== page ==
The three urinary HPNE metabolites, ONO-MA, HNE-MA and DHN-MA, were significantly correlated with each other during the placebo phase as well as the vitamin C supplementation phase of the study (Table 2). In addition, the relationships during the vitamin C supplementation phase were stronger (r = 0.70-0.90) than those from the placebo phase (r = 0.51-0.82). DHN-MA and HNE-MA correlated better with each other than ONO-MA with each of the two other HPNE metabolites, which is a reflection of DHN-MA being a direct metabolite of HNE-MA. HPNE [14, 15] is the common precursor to HNE and ONO, the AKR metabolite of ONE . ONO differs from HNE in that the formation of ONO from HPNE does not involve reduction of the γ-hydroperoxy group. Assuming that reduction of the γ-hydroperoxy group is mediated by vitamin C-inducible GPx, vitamin C supplementation would differentially affect HNE-MA and ONO-MA levels consistent with our observation that ONO-MA levels were reduced (33%) to a greater extent (p=0.027) than HNE-MA (27%).
The subjects we examined for urinary HPNE metabolites in this study were previously analyzed for plasma and urinary F2-isoprostane levels [26, 27], allowing a comparison between F2-isoprostanes and HPNE metabolites as endpoints in this vitamin C supplementation study. Vitamin C supplementation did not change the urinary concentrations of any of the three F2-isoprostanes quantified (i.e. 8-iso-PGF2α, 8-iso-15(R)-PGF2α and PGF2α; p > 0.05)  nor did vitamin C supplementation change plasma levels of F2-isoprostanes . Like the γ-hydroxy group in HNE , the side-chain hydroxy groups in F2-isoprostanes originate from hydroperoxy groups , most likely by GPx-mediated reduction as reported for the related hydroperoxy eicosatetraenoic acids [32, 47]. Thus, vitamin C-induced GPx expression would enhance F2-isoprostane production from hydroperoxy precursors, thereby blunting the antioxidant activity of vitamin C. The different response of urinary F2-isoprostane and ONO-MA levels to vitamin C supplementation implies that HPNE metabolites, especially ONO-MA, are more sensitive to the antioxidant effects of vitamin C than are F2-isoprostanes.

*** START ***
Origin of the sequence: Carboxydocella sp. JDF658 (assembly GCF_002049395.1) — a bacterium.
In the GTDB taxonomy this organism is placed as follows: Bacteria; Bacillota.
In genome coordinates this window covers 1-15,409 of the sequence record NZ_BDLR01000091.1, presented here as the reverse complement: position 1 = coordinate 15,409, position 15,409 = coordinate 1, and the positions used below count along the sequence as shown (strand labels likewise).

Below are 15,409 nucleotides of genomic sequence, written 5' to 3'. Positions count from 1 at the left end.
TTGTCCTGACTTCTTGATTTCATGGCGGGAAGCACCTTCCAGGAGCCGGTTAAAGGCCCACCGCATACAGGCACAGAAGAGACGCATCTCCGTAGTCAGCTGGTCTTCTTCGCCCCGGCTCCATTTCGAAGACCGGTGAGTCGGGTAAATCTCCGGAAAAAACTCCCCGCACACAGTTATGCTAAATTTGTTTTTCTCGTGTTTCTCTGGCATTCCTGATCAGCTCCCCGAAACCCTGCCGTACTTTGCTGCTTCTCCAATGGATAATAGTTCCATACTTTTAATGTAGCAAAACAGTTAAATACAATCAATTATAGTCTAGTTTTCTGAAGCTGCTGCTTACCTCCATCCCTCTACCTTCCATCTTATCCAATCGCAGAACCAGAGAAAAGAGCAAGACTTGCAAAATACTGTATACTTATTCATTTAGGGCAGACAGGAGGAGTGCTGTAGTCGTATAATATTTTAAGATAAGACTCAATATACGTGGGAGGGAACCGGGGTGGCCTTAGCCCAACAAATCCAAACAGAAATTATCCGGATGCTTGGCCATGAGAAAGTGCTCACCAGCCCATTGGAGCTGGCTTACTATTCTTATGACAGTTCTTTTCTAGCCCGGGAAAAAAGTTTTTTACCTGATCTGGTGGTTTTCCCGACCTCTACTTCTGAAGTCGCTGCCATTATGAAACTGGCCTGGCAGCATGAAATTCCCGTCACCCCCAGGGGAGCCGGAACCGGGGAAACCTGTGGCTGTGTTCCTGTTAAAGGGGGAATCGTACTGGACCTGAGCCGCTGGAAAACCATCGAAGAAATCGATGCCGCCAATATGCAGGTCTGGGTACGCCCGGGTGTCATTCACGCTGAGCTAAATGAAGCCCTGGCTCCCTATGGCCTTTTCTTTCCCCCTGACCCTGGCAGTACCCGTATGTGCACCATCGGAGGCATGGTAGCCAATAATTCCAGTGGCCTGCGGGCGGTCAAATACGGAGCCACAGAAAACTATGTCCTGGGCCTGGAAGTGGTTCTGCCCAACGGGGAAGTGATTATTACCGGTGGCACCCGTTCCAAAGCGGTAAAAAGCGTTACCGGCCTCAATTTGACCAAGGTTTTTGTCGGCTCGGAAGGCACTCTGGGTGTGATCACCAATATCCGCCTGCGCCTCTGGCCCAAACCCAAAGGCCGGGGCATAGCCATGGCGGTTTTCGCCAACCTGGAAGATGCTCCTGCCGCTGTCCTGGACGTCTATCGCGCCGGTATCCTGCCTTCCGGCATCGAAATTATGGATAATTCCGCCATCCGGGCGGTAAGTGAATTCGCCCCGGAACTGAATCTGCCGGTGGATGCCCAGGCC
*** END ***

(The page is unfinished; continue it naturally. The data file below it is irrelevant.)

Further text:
Previous studies using an animal model of acute oxidative stress  and smoking cessation as a model of oxidative stress relief  have established the value of HPNE metabolites as biomarkers of oxidative stress. Our present findings provide evidence that HPNE metabolite levels can be reduced favorably in response to improved plasma vitamin C concentrations. Although additional work is needed to fully validate these metabolites as biomarkers of oxidative stress, they show promise as a potentially more sensitive index of oxidative stress compared to F2-isoprostanes. Indeed, our prior work indicated no change in plasma or urinary F2-isoprostanes following vitamin C supplementation whereas the present work in the same participant population demonstrates that short-term vitamin C administration decreases HPNE metabolites by 20-30%. Clearly, additional study is needed to further characterize the responsiveness of these metabolites to dose-dependent changes in oxidant exposure as well as to assess their role in the etiology of chronic disease.
This study was supported by NIH grants R01HL081721 (JFS), R01DK059576 (MGT), R01DK067930 (MGT), and S10RR022589 (JFS). The authors acknowledge the use of the Mass Spectrometry Facility of the Environmental Health Sciences Center at Oregon State University (NIH grant P30ES000210).